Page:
EDITORIAL BOARD Irene Anderson, Principal Lecturer and Reader in Learning and Teaching in Healthcare Practice, University of Her tfordshire Steve Ashurst, Critical Care Nurse Lecturer, Maelor Hospital, Wrexham Christopher Barber, Freelance Lecturer and Writer Jacqueline Boulton, Lecturer in Adult Nursing, Faculty Lead for student mobility, electives and global health, Florence Nightingale Faculty of Nursing, Midwifer y & Palliative Care, King’s College London Beverley Brathwaite, Senior lecturer University of Roehampton Nicholas Castle, Head of Professions/ Assistant Executive Director, Hamad Medical Corporation Ambulance Ser vice, Qatar Jothi Clara J Micheal, Group Director – Nursing, Global Hospitals Group, India Emma Collins, Nurse Consultant, Sexual Health In Plymouth, University Hospitals Plymouth NHS Trust Alison Coull, Lecturer at Queen Margaret University, Edinburgh Angela Grainger, Senior Lecturer, BPP University Barr y Hill, Assistant Professor of Nursing and Critical Care, Nor thumbria University Helen Holder, Senior Lecturer, Nursing Studies, Birmingham City University Mina Karamshi, Specialist Sister in Radiology, Royal Free Hospital, Hampstead Felicia Kwaku, Associate Director of Nursing/Senior Head of Nursing Acute Speciality Medicine, Kings Hospital NHS Foundation Trust and Chair Chief Nursing Officer & Chief Midwifer y Officer’s Black Minority Ethnic Strategic Advisor y Group,NHS England Jacqueline Leigh, Professor and Director of Nursing and Midwifer y Education, Edge Hill University, Ormskirk John McKinnon, Senior Lecturer, School of Health and Social Care, University of Lincoln Aby Mitchell, Senior Lecturer in Nursing Education, King’s College London Joy Notter, Professor, Birmingham City University & Saxion University of Applied Science, Netherlands Hilar y Paniagua, Principal Lecturer/Head of Doctoral Studies Faculty of Health & Well Being at the University of Wolverhampton Ian Peate, Programme Director University Glasgow Singapore Jo Rixon, Head of Nursing (Croydon), University of Roehampton Kendra Schneller, Nurse Practitioner, Health Inclusion Team – Vulnerable Adults and Prevention Ser vices, Guy’s & St Thomas’ NHS Foundation Trust John Tingle, Lecturer in Law, Birmingham Law School, University of Birmingham Geoffrey Walker, Matron for Medicine, Cardiology and Specialist Nursing Ser vices Poole Hospital NHS Foundation Trust Jamie Waterall, Deputy Chief Public Health Nurse, Office for Health Improvement & Disparities; Honorar y Professor, University of Nottingham Cate Wood, Senior Lecturer, University of Winchester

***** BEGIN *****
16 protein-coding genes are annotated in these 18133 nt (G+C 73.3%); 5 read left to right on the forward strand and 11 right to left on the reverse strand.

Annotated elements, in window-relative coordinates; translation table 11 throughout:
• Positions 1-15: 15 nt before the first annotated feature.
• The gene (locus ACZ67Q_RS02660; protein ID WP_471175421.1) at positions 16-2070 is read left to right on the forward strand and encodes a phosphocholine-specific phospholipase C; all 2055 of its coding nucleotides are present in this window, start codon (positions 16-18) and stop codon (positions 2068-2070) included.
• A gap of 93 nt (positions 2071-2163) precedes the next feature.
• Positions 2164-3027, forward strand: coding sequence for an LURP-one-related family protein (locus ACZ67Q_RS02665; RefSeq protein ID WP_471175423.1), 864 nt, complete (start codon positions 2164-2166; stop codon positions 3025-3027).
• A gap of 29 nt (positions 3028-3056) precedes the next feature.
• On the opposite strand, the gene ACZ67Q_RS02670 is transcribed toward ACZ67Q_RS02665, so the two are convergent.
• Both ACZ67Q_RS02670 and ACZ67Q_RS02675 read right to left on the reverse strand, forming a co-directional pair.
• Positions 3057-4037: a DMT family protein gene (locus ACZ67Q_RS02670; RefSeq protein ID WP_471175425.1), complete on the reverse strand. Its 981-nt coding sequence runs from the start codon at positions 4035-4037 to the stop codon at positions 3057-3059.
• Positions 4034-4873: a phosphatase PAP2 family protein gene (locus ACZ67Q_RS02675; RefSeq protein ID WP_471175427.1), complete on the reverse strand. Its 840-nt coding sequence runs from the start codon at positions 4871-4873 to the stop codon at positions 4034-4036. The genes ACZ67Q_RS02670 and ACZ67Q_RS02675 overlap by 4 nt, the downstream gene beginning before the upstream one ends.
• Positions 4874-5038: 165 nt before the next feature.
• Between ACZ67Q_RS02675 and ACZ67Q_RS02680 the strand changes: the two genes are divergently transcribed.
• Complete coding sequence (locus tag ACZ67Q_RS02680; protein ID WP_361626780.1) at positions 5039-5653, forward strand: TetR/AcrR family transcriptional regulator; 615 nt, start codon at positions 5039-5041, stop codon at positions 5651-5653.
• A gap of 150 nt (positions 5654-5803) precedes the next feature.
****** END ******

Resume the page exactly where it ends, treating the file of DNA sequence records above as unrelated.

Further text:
Nurses need PTSD support in the aftermath of COVID-19
Liam Benison, Researcher, University of Verona and University of Porto (email@example.com)
The first years of the COVID-19 pandemic had a severe impact on the mental health of nurses, who were already struggling with low morale owing to low pay and understaffing. For many, the mental strain of working through the pandemic cr isis did not end with the politicians’ expedient claim that the pandemic is ‘over’ (even as the coronavirus continues to mutate, infect and kill). Although many celebrate the freedoms of the end of lockdown policies and mask mandates, those who bore, and continue to bear, responsibility for nursing cr itically ill patients through times of cr isis are often left alone and unsupported to cope with the toll it has taken on their lives and mental health.